When looking for sustainable groundcover for your going green landscape, look no further than these show- stopping native beauties. Groundcovers have often been relegated to invasive exotic species like pachysandra, English ivy and vinca. While easy to propagate because of their very invasive nature, these plants have escaped and are taking over natural habitats of native species. They should be avoided, and if already present, eliminated in a sustainable landscape.
So why settle for boring and invasive plants? Here are ten of the many fabulous alternatives available.
Partridge berry Mitchella repens
USDA Zone 4-8
Partirdgeberry is a perennial evergreen herbaceous groundcover that has fragrant pink, white or purple flowers from May to October. It is a plant with a delightfully delicate habit, small leaves and tiny flowers. It spreads by trailing and rarely gets taller than 2” high. In the fall and winter you can see striking red berries in the evergreen foliage. An excellent groundcover for acid soils under oaks, rhododendrons and other acid loving plants. The fruits are attractive to birds.
Partridgeberry prefers shade to part shade sites with rich moist acid soils. Perfect for those no traffic areas under trees, since it is sensitive to being disturbed. Once established the water needs are low to medium. Soil conditions can be moist to dry.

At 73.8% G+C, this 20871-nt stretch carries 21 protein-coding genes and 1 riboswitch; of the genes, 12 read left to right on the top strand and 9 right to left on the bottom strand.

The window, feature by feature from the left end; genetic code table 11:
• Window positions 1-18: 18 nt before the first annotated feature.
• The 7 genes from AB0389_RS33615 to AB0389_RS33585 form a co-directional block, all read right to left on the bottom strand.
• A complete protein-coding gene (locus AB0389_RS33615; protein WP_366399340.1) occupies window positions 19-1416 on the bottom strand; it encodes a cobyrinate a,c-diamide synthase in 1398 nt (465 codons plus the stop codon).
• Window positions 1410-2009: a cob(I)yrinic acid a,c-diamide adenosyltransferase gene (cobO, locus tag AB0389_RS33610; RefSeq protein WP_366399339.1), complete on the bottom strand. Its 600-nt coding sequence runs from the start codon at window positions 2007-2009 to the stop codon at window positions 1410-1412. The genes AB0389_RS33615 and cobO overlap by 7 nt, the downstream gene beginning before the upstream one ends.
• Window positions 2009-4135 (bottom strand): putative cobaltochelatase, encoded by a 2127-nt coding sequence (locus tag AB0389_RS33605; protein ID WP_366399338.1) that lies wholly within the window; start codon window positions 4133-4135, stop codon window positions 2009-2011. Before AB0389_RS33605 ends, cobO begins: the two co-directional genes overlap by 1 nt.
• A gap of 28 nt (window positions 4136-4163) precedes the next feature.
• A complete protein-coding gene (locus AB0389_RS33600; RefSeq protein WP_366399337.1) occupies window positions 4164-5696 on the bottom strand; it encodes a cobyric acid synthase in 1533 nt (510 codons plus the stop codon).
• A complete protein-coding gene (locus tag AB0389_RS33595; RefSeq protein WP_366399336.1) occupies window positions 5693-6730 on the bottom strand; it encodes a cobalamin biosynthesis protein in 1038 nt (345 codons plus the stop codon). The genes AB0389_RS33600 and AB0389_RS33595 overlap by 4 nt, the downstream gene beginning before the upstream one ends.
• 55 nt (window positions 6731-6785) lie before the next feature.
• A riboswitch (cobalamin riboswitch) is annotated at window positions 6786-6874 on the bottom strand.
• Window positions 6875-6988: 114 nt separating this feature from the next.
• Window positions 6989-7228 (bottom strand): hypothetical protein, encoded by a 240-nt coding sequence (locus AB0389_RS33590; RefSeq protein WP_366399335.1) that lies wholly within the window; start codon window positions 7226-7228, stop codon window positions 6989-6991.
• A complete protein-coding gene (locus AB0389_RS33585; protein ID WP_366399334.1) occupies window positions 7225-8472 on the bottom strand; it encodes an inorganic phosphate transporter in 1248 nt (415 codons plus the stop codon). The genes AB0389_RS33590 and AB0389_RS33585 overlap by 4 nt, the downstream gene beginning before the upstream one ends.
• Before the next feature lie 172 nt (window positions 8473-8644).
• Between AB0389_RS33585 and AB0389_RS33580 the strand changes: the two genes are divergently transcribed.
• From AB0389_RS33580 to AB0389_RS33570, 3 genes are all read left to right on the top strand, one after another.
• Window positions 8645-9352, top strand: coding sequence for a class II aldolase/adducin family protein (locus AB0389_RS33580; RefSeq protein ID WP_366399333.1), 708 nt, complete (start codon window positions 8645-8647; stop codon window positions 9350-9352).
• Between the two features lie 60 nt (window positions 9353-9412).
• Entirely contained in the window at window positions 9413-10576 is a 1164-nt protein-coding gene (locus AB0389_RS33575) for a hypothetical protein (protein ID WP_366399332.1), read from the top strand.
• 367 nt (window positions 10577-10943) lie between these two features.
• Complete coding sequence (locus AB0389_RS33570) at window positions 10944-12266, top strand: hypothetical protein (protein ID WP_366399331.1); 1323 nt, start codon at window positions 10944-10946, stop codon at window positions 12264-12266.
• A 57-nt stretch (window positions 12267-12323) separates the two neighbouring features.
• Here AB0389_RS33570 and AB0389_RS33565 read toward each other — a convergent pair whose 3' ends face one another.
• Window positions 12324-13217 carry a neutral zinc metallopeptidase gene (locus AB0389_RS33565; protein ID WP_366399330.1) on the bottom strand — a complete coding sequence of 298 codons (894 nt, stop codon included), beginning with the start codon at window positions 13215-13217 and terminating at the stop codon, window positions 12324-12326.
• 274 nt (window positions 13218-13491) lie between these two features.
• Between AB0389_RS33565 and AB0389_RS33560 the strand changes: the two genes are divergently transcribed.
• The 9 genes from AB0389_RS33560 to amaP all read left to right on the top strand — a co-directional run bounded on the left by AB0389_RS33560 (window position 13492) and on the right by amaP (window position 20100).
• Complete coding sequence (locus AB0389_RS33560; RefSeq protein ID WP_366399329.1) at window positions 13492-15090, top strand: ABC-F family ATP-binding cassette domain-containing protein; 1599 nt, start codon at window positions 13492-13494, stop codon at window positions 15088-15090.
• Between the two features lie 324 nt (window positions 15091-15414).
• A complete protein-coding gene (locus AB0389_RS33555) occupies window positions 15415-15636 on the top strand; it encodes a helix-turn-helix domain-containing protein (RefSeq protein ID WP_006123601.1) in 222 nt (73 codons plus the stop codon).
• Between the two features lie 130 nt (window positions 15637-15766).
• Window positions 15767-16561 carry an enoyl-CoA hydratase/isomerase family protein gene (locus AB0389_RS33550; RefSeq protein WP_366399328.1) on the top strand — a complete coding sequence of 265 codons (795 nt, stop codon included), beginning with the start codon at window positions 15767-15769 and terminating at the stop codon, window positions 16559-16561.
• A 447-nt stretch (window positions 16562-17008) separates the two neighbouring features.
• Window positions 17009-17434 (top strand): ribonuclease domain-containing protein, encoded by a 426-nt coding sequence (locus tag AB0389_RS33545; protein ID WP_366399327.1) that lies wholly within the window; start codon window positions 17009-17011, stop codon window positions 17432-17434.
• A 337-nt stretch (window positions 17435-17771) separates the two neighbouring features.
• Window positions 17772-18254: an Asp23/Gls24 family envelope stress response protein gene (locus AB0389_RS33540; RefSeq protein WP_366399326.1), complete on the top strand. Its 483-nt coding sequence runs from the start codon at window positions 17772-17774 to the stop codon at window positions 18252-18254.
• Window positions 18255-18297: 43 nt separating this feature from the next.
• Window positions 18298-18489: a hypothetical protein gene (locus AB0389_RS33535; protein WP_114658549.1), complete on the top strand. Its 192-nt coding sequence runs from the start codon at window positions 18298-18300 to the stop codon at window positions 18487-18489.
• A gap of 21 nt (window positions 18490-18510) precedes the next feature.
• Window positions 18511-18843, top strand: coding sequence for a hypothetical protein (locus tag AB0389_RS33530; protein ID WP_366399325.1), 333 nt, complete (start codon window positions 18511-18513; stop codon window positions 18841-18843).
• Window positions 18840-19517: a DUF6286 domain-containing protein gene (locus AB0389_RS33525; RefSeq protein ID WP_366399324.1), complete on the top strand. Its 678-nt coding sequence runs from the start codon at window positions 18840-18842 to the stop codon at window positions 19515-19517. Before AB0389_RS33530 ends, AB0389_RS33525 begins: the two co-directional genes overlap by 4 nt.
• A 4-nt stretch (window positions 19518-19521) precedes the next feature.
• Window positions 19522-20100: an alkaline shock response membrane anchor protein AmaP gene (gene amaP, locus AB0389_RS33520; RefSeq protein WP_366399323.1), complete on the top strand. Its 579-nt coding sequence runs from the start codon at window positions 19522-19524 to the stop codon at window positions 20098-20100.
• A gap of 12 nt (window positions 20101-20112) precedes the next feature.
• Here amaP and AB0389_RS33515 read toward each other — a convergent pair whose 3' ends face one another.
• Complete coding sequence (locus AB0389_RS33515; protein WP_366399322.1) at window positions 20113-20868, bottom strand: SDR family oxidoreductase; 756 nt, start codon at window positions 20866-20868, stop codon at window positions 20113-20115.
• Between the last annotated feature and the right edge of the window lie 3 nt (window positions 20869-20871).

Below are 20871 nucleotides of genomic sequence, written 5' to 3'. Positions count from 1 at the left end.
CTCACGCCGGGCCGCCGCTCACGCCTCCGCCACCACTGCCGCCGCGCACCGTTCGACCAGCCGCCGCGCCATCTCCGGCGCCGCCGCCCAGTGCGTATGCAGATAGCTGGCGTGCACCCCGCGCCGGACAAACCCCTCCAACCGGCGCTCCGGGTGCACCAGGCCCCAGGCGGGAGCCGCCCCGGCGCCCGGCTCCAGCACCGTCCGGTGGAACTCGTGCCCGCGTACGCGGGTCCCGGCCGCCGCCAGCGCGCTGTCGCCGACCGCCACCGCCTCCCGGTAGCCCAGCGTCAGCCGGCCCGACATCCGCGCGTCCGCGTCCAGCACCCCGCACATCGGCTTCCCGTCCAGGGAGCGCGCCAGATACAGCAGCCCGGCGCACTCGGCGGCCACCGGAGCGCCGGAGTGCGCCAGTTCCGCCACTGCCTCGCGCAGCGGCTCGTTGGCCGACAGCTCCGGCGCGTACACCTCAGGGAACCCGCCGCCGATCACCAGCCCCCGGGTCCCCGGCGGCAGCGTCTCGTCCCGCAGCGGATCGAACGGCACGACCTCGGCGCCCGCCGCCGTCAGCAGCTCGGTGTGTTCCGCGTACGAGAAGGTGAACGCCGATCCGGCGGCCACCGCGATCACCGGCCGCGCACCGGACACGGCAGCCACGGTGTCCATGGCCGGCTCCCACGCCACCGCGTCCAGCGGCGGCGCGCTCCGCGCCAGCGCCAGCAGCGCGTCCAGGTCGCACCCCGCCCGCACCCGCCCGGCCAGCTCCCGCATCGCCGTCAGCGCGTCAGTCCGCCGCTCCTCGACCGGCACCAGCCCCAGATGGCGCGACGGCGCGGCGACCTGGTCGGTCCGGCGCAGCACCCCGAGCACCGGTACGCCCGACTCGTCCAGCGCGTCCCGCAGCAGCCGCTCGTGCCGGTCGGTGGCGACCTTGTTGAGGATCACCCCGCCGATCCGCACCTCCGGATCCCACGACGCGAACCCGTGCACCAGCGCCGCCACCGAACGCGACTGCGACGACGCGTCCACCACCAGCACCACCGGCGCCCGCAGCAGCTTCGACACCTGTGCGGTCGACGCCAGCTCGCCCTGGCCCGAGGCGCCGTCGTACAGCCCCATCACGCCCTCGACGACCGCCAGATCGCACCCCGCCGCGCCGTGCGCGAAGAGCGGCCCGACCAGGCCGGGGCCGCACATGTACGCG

California Sea Pinks Armeria maritima
USDA Zone 3-8
California Sea Pinks are a perennial clumping groundcover, which will tolerate moderate dryness. It has dark, thick, low growing foliage with pink to magenta flowers on long stalks. It grows about 6”-12” high, prefers well drained soils. California Sea Pinks bloom in the spring and summer and hardy to about 35 degrees. California Sea pinks grow best in sun to part shade.
These beauties have very conspicuous flowers from March through July. The soil should be on the dry side. California Sea Pinks make an excellent groundcover for sandy, seaside locations. California Sea Pinks are native to the Pacific Coast areas.